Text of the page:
North Korean Leader Declares Two Koreas as ‘Hostile Nations at War’

SEOUL – North Korean leader Kim Jong-un's recent declaration that North and South Korea are "two hostile countries in a state of war" is raising concerns over potential nuclear threats against the South. This statement was made during the conclusion of a five-day plenary meeting of the Central Committee of the ruling Workers' Party of Korea (WPK) on Saturday.

According to Yonhap News Agency, Kim Jong-un announced a significant shift in North Korea's stance towards South Korea, stating that relations between the two nations have transformed from being of the same people to those of two hostile countries. He emphasized that South Korea should no longer be considered a counterpart for reconciliation and unification. Experts interpret Kim's remarks as an indication that North Korea's threats to use tactical nuclear weapons against the South could transition from rhetoric to reality, as Pyongyang now views the South as an adversary.

Senior research fellow Hong Min at the Korea Institute for National Unification (KINU) explained that if North Korea perceives the relationship with South Korea as that of the same people, using nuclear arms against it would be contradictory. However, by redefining inter-Korean ties as a state-to-state relationship, North Korea can justify its advancement of nuclear and missile programs targeted against the South.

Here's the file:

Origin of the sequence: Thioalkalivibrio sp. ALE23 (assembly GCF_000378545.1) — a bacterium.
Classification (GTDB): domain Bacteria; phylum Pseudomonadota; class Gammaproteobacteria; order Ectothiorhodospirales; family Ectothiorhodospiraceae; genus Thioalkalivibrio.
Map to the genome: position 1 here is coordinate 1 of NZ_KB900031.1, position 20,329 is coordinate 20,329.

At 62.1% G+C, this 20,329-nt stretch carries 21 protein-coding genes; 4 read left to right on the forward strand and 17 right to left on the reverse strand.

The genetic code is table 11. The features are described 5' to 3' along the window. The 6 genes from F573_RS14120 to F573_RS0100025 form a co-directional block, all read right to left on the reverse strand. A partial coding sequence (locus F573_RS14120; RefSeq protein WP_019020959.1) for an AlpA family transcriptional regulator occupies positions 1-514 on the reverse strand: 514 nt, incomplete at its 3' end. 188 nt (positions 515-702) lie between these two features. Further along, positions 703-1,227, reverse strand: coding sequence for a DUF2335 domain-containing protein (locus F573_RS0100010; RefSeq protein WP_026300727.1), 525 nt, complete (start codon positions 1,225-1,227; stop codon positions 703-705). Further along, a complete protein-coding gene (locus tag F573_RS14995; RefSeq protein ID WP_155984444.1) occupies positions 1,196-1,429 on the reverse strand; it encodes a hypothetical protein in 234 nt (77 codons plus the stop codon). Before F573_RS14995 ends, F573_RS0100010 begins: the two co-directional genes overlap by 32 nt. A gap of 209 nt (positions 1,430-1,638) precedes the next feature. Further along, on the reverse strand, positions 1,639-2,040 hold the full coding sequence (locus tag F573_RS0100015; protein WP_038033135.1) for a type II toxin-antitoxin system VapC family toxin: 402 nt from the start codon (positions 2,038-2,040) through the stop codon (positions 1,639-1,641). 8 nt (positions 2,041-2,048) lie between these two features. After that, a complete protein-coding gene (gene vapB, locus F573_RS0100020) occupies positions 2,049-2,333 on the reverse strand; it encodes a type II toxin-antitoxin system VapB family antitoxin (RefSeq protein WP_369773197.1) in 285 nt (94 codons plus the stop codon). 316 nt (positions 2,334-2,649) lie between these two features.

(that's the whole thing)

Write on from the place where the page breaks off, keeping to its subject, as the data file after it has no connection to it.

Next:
This year, North Korea started using South Korea's official name, the Republic of Korea (ROK), in its statements, a shift from its previous references to the South as "south Korea" or "the south Korean puppet." This change in terminology was first noted in July when Kim Yo-jong, sister of the North's leader, used "ROK" while condemning U.S. surveillance activities. South Korea's unification ministry interpreted this as mockery rather than a genuine acknowledgment of state-to-state relations.

The 1991 inter-Korean basic agreement designated the relationship between the two Koreas as a "special relationship" in the pursuit of reunification, not as state-to-state relations. Despite this, at the recent WPK meeting, Kim Jong-un announced a new approach to handling Seoul, viewing the relationship as one between "two countries in a state of war."

Furthermore, Kim called for the overhaul of North Korean organizations involved in inter-Korean affairs and indicated a shift from the federation system for unification, a long-held North Korean ideology. The National Intelligence Service of South Korea has warned of possible military provocations by North Korea in the coming year, especially ahead of South Korea's parliamentary and the U.S. presidential elections.

scroll to top